Wednesday, March 10, 2010

Do I hear $3.25 gas coming?

There was a slight reduction in oil supplies and gasoline stockpiles dropped as refiners pulled back their refinery operating rates. Oil seems to be trending toward the mid to high - 80s and that's probably going to be reflected in gas hitting $3.25/gallon in NNY over the next month or so.

There's a good deal of speculation that the major traders are long the oil market right now so the trend is likely to be higher until someone realizes that $4 gas is bad for a mid-term re-election campaign.

I'm sure this will end well....

China's Bubble - "That means that a middle-class family of three looking to buy a modest 80 square meter apartment will have to come up with RMB2.4 million, or about $350,000.

This is pretty startling considering that the average annual income of urban workers only reached about RMB29,000 ($4,250) in 2008, as reported by Xinhua News Agency.

The median multiple, which measures the ratio of the median house price to the median annual household income, has historically hovered around 3.0 or less in the US, but rose dramatically prior to the recent housing bubble.

If my estimates above are right, then the typical middle-class family is looking at a median multiple of about 80 to slip into a modest Shanghai apartment."

I'll spare you the super-sized picture - you can check it out here - but there's an interesting list of the best prospective jobs for US workers based on salary, flexibility, satisfaction, job growth and stress levels.

Some interesting jobs make the cut.

1 - Systems Engineer
2 - Physician Assistant
3 - College Professor - WT*?
4 - Nurse Practitioner
5 - Project Manager
6 - CPA
7 - Physical Therapist
8 - Network Security
9 - Intelligence Analyst
10 - Sales Director

What's really obvious is the heavy weighting toward health care. While on the subject of healthcare consider this op/ed by the scientist behind prostate testing. He has a great perspective .....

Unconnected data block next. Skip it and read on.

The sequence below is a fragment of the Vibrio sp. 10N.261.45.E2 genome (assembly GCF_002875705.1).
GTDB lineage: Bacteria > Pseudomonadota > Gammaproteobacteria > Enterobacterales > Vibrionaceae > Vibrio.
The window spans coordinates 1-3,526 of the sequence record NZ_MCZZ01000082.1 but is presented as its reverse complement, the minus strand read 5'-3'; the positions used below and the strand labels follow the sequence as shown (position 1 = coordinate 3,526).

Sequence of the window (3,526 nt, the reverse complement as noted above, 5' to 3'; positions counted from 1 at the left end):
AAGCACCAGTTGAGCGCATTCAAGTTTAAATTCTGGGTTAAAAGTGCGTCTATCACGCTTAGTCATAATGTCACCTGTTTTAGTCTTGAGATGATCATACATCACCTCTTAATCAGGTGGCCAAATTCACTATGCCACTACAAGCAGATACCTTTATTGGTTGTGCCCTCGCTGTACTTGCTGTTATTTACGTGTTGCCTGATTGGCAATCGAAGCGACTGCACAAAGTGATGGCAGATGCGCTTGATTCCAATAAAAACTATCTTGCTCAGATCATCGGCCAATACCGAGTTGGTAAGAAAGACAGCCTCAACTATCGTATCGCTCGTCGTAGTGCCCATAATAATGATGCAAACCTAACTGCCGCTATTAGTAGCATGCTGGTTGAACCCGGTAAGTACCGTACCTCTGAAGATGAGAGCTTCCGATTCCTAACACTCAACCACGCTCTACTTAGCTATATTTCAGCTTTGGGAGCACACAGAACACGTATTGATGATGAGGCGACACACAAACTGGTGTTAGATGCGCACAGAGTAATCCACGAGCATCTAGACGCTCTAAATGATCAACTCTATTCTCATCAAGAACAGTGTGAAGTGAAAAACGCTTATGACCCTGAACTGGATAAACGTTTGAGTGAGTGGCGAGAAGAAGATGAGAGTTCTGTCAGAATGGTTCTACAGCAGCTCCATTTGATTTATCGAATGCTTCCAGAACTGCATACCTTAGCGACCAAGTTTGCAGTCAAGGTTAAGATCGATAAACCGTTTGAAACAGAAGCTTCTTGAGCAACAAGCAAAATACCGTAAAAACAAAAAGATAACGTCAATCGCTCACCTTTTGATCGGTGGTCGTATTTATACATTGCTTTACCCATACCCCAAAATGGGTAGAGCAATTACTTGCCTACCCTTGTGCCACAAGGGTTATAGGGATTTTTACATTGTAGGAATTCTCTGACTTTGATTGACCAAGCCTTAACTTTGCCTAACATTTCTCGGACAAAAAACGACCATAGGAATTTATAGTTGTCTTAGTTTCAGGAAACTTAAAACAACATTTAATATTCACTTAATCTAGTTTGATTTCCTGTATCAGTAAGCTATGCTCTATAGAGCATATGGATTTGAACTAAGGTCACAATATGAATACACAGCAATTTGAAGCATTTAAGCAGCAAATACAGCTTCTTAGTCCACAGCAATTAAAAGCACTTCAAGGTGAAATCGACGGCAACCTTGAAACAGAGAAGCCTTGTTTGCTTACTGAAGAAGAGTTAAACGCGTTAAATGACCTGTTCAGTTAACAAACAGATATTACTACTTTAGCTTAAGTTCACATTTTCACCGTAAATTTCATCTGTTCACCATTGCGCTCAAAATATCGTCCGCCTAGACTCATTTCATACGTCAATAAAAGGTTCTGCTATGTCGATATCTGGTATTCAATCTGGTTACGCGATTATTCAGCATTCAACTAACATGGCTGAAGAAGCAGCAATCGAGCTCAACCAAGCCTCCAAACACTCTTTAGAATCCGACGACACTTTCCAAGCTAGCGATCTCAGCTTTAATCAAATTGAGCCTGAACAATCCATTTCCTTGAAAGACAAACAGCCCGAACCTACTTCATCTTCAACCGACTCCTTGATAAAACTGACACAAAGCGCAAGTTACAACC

The Great Prostate Mistake
The test’s popularity has led to a hugely expensive public health disaster. It’s an issue I am painfully familiar with — I discovered P.S.A. in 1970.

Americans spend an enormous amount testing for prostate cancer. The annual bill for P.S.A. screening is at least $3 billion, with much of it paid for by Medicare and the Veterans Administration.

American men have a 16 percent lifetime chance of receiving a diagnosis of prostate cancer, but only a 3 percent chance of dying from it. That’s because the majority of prostate cancers grow slowly. In other words, men lucky enough to reach old age are much more likely to die with prostate cancer than to die of it.

Even then, the test is hardly more effective than a coin toss. As I’ve been trying to make clear for many years now, P.S.A. testing can’t detect prostate cancer and, more important, it can’t distinguish between the two types of prostate cancer — the one that will kill you and the one that won’t.

Instead, the test simply reveals how much of the prostate antigen a man has in his blood.

So why is it still used? Because drug companies continue peddling the tests and advocacy groups push “prostate cancer awareness” by encouraging men to get screened.

Testing should absolutely not be deployed to screen the entire population of men over the age of 50, the outcome pushed by those who stand to profit.

I never dreamed that my discovery four decades ago would lead to such a profit-driven public health disaster.

Finally, on the latest KILLER PRIUS ON THE LOOSE story - I immediately felt like this guy was Balloon Boy in a Prius. Nothing felt right about his story - he couldn't take his hands off the wheel to press the engine off button, but he was comfortable dialing 911?

There are at least 6 ambulance chasing law firms running national ads calling for Toyota owners to report sudden acceleration in order to cash in.... I mean, receive restitution for their pain and suffering.

News tonight has leaked that Balloon Boy in a Prius was up to his eyeballs in debt. From KGTV - "According to his bankruptcy records, he had a $700,000 debt. Additionally, his debts included two homes he was upside down to the tune of $240,000. He had credit card debt to deal with, including $12,000 owed to Bank of America, $38,000 owed to Citibank and $15,000 owed to Discover." Developing....

Only in America.


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